In the original books, Edoras is the capital city of the Rohan region, an area populated by people known for their horsemanship. Tolkien described Edoras as a walled city on a tall peak "like a sentinel" surrounded by mountains "white-tipped and streaked with black".

"About its feet there flowed, as a thread of silver, the stream," he wrote.

Tolkien could be describing Mt Sunday in the Hakatere Valley. It is uncanny how well New Zealand landscapes fit his lyrical descriptions of fantastical Middle Earth locations.

But it was complete chance that led the film's location scouts to this uncanny valley.

Touring the South Island by helicopter looking for a suitable location, the scouts had to go off course to avoid a storm and discovered Mt Sunday in the process.

We continue our journey, stopping briefly at nearby Mt Potts Lodge for a rest.

Once we are close to Mt Sunday, we pass through a locked gate that marks the start of Department of Conservation land. Hassle-free Tours is the only tourism operator with permission to drive on to the mount itself. The rough stony road beyond the gate is where the six-wheeler really comes into its own, even crossing a couple of crystal-clear streams hidden among the tussock along the way.

The stony track leads us around the back of the hill, where we stop just short of the summit.

We park and walk the final distance to the top, along a gently climbing track.

Jackson heads to the boot of the Land Cruiser and brings out two large replica prop swords from the films and the flag of Rohan – a white horse emblem on a dark green backing.

We reach the top and one of the most stunning views I have ever seen in New Zealand. We are also met full in the face with the howling wind that pretty much constantly funnels through the Hakatere Valley, making the summit almost literally breathtaking. We are blown away figuratively and nearly blown away literally. The gale is so strong, you could almost lean into it without falling.

The strong winds, the stunning 360-degree view and the hill's magical cinematic lineage make reaching the summit a special and exhilarating moment.

Distracted by the daily hustle of commuting, working, eating and sleeping, it is easy to forget that Christchurch is just a few hours' drive from some of the most beautiful places on the planet.

We spend about 10 minutes taking in the views, bracing against the boisterous winds and posing for silly photographs with the swords and flag. For a moment, we are the kings of Rohan. There is certainly no lack of wind to get the flag rippling dramatically.

We are not the first to discover that wind pummels Mt Sunday. Film crews on Lord of the Rings faced gusts up to 180kmh. At one point, the gusts knocked Sir Peter Jackson's glasses from his face, according to our guide.

On the summit, Jackson shows us photographs of how the hill looked during filming, pointing out where the different buildings were constructed and showing which parts were added later with computers rather than built in real life.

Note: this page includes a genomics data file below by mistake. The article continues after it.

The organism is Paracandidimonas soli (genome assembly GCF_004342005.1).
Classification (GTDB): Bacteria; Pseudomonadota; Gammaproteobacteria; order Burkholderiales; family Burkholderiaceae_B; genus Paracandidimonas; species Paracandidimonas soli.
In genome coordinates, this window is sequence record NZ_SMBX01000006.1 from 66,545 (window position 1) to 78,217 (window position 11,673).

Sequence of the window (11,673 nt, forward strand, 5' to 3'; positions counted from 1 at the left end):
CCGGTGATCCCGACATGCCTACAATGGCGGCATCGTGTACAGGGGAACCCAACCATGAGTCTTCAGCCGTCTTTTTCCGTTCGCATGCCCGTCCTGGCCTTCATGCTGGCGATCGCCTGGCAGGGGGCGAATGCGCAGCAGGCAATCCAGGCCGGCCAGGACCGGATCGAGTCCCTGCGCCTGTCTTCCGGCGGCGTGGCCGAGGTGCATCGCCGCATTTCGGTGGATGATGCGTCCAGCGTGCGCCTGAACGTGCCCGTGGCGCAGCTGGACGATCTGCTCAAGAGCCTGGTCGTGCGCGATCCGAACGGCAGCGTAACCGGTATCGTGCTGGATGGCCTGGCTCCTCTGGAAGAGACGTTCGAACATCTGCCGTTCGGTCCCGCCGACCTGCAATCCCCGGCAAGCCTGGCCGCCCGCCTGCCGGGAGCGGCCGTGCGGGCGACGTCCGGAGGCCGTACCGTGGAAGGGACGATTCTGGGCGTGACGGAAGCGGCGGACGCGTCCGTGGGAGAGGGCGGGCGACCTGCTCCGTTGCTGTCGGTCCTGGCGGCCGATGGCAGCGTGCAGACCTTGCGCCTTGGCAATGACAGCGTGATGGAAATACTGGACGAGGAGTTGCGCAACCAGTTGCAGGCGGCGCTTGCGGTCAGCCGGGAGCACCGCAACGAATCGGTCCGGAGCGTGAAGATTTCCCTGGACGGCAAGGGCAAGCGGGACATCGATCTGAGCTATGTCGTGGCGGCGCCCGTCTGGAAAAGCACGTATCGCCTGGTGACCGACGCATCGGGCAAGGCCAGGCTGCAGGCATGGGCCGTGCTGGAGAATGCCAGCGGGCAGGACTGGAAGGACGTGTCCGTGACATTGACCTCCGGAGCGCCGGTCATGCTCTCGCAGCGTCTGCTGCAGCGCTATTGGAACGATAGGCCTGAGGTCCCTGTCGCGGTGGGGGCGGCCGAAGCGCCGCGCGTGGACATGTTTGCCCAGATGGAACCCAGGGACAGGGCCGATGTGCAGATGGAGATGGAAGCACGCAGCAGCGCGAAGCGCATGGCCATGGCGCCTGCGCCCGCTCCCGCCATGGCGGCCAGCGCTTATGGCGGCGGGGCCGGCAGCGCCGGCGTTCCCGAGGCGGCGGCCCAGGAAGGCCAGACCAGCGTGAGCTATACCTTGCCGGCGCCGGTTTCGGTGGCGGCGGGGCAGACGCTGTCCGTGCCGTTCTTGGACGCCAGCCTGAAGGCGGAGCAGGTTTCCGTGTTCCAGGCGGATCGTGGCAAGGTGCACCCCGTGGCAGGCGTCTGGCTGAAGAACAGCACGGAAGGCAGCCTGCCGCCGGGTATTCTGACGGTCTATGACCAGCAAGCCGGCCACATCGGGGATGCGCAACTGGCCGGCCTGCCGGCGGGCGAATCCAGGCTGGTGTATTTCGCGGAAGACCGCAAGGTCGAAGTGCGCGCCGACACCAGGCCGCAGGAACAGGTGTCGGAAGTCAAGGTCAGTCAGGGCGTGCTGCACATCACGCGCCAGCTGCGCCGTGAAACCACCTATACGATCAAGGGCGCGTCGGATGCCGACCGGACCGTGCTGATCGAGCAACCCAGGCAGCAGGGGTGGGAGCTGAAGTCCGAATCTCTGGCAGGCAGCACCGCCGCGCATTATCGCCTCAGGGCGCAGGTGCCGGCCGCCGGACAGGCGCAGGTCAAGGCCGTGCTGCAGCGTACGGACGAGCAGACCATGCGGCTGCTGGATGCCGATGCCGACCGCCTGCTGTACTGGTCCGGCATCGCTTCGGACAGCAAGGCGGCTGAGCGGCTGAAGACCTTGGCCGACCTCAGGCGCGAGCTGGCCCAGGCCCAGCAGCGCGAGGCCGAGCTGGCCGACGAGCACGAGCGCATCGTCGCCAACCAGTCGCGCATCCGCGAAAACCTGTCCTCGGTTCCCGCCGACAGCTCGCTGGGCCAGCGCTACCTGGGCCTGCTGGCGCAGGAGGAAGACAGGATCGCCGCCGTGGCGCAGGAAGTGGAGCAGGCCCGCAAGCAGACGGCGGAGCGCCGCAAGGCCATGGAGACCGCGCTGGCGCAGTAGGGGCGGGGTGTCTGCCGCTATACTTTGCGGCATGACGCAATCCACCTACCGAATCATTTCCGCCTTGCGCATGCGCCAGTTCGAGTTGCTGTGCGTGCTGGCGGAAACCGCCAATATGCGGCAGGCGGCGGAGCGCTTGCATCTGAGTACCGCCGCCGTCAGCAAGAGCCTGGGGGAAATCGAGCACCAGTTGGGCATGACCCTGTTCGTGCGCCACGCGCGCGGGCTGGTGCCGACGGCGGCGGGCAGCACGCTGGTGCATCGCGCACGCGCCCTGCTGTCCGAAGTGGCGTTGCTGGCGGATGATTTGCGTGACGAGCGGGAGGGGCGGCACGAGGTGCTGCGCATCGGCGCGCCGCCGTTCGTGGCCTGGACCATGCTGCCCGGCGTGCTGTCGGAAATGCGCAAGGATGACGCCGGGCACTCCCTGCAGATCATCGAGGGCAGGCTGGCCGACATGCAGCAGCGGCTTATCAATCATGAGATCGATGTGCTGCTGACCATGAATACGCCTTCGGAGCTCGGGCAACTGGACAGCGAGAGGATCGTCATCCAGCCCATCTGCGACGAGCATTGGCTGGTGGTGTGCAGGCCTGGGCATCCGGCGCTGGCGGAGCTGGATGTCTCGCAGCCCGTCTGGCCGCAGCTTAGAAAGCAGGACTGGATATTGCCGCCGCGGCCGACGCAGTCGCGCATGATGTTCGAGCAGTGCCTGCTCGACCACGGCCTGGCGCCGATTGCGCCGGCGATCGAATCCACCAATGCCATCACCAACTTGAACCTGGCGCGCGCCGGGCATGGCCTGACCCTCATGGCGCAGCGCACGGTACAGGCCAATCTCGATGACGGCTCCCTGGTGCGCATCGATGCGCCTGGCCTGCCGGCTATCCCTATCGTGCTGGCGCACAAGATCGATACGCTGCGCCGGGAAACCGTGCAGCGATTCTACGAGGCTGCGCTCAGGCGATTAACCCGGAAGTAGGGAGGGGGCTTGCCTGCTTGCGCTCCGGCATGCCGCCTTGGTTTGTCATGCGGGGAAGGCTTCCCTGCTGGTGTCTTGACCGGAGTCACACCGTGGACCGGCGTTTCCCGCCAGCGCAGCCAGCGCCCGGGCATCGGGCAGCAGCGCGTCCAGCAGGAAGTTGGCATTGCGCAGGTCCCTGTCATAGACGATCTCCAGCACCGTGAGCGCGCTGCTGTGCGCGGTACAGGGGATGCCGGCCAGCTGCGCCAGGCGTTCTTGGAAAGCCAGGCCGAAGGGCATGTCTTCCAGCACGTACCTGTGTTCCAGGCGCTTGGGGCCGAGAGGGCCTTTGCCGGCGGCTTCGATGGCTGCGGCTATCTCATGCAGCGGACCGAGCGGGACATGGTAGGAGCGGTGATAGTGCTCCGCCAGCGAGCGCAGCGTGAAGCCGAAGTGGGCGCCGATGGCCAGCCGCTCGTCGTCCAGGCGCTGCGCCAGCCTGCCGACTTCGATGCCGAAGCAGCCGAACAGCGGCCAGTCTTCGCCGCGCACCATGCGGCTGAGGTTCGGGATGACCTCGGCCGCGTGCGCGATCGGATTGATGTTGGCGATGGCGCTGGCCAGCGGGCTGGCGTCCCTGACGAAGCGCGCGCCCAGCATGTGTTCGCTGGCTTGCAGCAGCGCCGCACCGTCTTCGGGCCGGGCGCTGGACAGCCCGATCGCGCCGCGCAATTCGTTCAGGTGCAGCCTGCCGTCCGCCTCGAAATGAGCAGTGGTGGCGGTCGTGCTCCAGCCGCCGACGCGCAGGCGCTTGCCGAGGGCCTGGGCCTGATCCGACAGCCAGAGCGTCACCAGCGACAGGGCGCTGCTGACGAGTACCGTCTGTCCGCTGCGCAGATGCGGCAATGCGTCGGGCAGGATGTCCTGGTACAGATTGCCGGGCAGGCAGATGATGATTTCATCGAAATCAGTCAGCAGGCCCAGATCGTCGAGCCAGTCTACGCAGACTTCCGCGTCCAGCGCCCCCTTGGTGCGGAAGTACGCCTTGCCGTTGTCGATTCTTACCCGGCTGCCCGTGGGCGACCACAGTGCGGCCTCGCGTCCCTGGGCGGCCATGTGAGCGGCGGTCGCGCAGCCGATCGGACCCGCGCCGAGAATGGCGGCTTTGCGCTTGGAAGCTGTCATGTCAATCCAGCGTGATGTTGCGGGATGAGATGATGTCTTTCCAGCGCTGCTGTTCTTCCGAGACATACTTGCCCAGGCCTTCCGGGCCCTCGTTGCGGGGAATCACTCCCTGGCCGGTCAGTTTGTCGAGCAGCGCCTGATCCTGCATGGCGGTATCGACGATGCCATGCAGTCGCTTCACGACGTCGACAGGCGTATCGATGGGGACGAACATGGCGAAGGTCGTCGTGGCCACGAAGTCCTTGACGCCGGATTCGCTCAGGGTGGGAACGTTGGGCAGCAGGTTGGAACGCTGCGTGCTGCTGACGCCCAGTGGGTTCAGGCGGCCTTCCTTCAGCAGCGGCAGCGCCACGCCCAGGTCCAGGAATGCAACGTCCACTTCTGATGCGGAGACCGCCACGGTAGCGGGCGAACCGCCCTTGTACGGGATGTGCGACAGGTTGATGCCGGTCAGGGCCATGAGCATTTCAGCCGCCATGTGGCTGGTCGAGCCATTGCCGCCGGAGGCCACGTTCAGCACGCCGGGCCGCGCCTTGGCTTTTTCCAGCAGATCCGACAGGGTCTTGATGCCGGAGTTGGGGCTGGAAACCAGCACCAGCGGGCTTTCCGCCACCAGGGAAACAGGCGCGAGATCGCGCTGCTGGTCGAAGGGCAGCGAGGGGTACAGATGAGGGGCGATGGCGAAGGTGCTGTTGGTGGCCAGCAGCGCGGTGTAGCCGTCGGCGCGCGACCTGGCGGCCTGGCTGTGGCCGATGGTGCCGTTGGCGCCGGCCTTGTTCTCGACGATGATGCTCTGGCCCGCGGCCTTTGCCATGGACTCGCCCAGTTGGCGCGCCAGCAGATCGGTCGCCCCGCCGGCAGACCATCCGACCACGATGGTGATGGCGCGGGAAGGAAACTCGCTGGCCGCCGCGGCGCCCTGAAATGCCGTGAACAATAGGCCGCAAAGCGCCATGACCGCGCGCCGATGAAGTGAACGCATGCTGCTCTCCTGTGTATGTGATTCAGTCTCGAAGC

The buildings were dismantled and the hill restored to its natural state once filming was complete. Nothing remains on the summit to indicate it was once home to Edoras.

We climb back into the Land Cruiser and nip down to Mt Potts Lodge, where we have sandwiches, a slice and a glass of orange juice or sparkling wine for lunch. The lodge's rustic dining and bar area has wooden sash windows that frame views of the valley to accompany our lunch.

Even the sign for Mt Potts Lodge acknowledges the double life of the local geography.

"Mt Potts Lodge. Caretakers to Mt Sunday – Edoras from Lord of the Rings," it reads.

After lunch, feeling weary and windswept, we start our journey home.

On the way back, the blustery and intense time atop Mt Sunday seems like a strange dream compared with the flat, irrigated Canterbury Plains.

By the time we arrive back in Christchurch, we have spent about three hours on the road for less than an hour on the summit.

Also, thanks to various Lord of the Rings blooper reels and television specials screened on the return journey, I am quite ready to stop thinking about Middle Earth. It is a lot of driving for one day. I end the evening exhausted and with the sensation that, although I am sitting on the sofa at home, I am somehow still moving.

Was it worth the journey there and back?

Mt Sunday is a stunning and special place. And it is always rewarding to get out into the South Island back country, even if it is just to act out a geeky fantasy on a blustery hilltop, drink in the views and blow away those city cobwebs.

More information Lord of the Rings: Edoras tour. From Christchurch, adults $259 and children $179. From Methven, adults $239 and children $167.

The tour departs Christchurch at 9am and Methven at 10.45am. From Christchurch, the round trip is 8½-half hours and from Methven, 5½-half hours. The tour price includes pick-up from and return to central Christchurch accommodation and a picnic lunch.